Brexit Crunch Week: Day Five Update
19 October 2018 08:11
What was originally meant to be crunch week now feels more like a mouthful of lukewarm gravel. It is tempting to grab the Listerine, cleanse thoroughly, and forget the whole damn thing. Here’s why, peskily, it all still matters – a lot:
- Why the long face? It’s only another EU summit that didn’t achieve anything: standard practice, surely? Not to this extent, no. At the weekend, the German press was excitedly reporting that a basic agreement on the terms of Brexit was finally within sight. But the Prime Minister has returned from Brussels with a bagful of nothing. The Irish border question – what to do about the commercial, cultural and social relationship between North and South after the UK leaves the EU – still looks like an unsolved Rubik’s Cube, a mess of green and orange.
- Why does the Irish border matter so much? It’s important in and of itself because the present arrangement – a frictionless boundary between Northern Ireland and the Republic – is essential to the peace brokered in the 1998 Good Friday Agreement. But the ramifications of its status matter more generally – and very much. The so-called ‘backstop’ arrangement, which would keep either Northern Ireland alone or the whole of the UK in the EU Customs Union while a long-term solution is found, jangles the nerves of the Brexiteers. They see this as a pretext to keep the UK subject to the ‘vassalage’ of Brussels and Europe’s courts – a cunning plan to postpone indefinitely the glorious day when we ‘take back control’ (remember that?). They’re right to the extent that the backstop, for as long as it lasted, would certainly make the slogan ‘Brexit means Brexit’ even more fatuous than it already is. The UK would indeed still be part of one of the most important structures of the EU. So the problem is profound, not merely technical.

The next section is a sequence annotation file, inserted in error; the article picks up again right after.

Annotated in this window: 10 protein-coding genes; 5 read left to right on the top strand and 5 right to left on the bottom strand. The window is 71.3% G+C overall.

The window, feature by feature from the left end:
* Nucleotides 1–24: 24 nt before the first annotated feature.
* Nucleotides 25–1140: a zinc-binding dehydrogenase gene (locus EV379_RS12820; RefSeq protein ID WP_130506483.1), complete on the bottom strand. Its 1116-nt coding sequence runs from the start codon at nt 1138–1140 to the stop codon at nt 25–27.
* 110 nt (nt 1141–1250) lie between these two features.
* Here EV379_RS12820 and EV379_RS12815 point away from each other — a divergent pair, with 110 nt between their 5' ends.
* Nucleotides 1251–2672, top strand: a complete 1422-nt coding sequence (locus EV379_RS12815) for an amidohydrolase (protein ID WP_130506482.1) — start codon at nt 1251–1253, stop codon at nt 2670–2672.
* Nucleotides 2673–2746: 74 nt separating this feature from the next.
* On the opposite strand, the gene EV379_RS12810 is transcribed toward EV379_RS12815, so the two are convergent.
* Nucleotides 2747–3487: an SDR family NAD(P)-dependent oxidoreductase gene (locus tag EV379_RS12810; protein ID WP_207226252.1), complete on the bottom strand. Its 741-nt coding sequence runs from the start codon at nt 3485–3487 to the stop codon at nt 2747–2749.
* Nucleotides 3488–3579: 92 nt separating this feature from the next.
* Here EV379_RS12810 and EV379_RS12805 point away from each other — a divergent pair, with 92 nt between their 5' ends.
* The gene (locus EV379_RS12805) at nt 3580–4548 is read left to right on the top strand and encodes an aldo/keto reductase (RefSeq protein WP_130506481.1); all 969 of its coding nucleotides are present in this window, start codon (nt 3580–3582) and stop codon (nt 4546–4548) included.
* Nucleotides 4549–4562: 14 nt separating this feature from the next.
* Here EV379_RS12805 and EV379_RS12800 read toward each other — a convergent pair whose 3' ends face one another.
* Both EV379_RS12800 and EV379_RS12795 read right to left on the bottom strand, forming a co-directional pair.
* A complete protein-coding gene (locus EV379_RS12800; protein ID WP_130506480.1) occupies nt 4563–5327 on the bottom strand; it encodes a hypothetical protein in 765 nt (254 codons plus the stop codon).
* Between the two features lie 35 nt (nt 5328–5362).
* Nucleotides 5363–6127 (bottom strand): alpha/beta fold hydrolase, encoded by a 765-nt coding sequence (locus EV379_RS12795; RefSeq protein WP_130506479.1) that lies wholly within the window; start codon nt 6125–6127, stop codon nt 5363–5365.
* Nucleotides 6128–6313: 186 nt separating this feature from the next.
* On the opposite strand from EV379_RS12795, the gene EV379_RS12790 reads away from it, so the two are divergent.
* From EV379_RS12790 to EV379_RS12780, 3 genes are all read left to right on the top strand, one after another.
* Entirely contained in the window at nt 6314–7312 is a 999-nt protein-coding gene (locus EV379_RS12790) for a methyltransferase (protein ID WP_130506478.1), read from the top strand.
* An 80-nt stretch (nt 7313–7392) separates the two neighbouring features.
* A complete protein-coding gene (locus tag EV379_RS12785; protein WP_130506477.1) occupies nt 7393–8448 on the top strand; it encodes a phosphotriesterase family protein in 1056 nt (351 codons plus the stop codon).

- Buying time. Though she insists it is only an option that has been presented to her, May is undoubtedly open to the idea that – after we leave the EU on 29 March – the ‘implementation period’ should last an additional year (until the end of 2021 rather than the end of 2020). But this is still only a proposal and has not been agreed. Nor would more time necessarily resolve the outstanding questions that have thus far prevented an agreement: the potential dilemma of the Irish border has been apparent since David Cameron first proposed an In-Out referendum in 2013, but we are no closer, more than five years on, to an answer.
- Tory turmoil. The corollary to this diplomatic impasse is that the Conservative Party is now in a state that resembles nothing so much as a teenage sulk during a well-to-do dinner party. Precisely when Theresa May most needs her unruly tribe to behave itself, doors are being slammed, defiance is everywhere, and nobody gives a damn about her embarrassment. Johnny Mercer, the highly-regarded Plymouth Moor View MP, describes the government he notionally supports as a ‘shit show’ and admits that ‘we’re in a position now where people are beginning to ridicule us’. It is no surprise that Jacob Rees-Mogg is self-righteously indignant about the prospective sell-out of Britannia – when is he not? What should worry the PM much more is the explicit complaint of Nick Boles, one of the architects of Conservative modernisation and a reliably thoughtful contributor to internal party debate, that she is ‘losing the confidence now of colleagues of all shades of opinion, people who have been supportive of her throughout this process’ and that his fellow Tories were ‘close to despair at the state of this negotiation’. As anyone who remembers the fall of Margaret Thatcher in 1990 can attest, it is when such talk becomes unguarded and overt – and when moderate figures start to speak openly about the depth of a political crisis – that a PM’s chances of survival get much slimmer.
- So will May survive? This has been a serious question ever since the exit poll released at 10pm on 8 June 2017 showed that she had lost the Tory majority in the snap general election she was meant to win by a landslide. She hangs on only because the Tories are frightened that a leadership contest would make Brexit even harder – absorbing months of political activity that nobody can spare and yielding a successor who might be even worse. For this reason, the PM keeps winning a daily reprieve – just. But her position this weekend is more precarious than it has ever been, and her rivals are all out on manoeuvres with varying degrees of discretion.
- The People’s Vote. If Crunch Week has a single lesson, it is that the political class, as presently configured, is incapable of delivering a sensible deal. When the most imaginative offer on the table is to extend the negotiating period a bit longer, it’s time to ask whether the problem is more fundamental. If you still need persuading of the need for a fresh referendum, watch our Vodcast with Alastair Campbell and read our launch editorial on the urgent need for a new vote.
Well done to all those survivors who stuck out Crunch Week to the bitter end. DRUGSTORE CULTURE will be at the People’s Vote march in central London tomorrow, which starts at Park Lane at noon. See you there.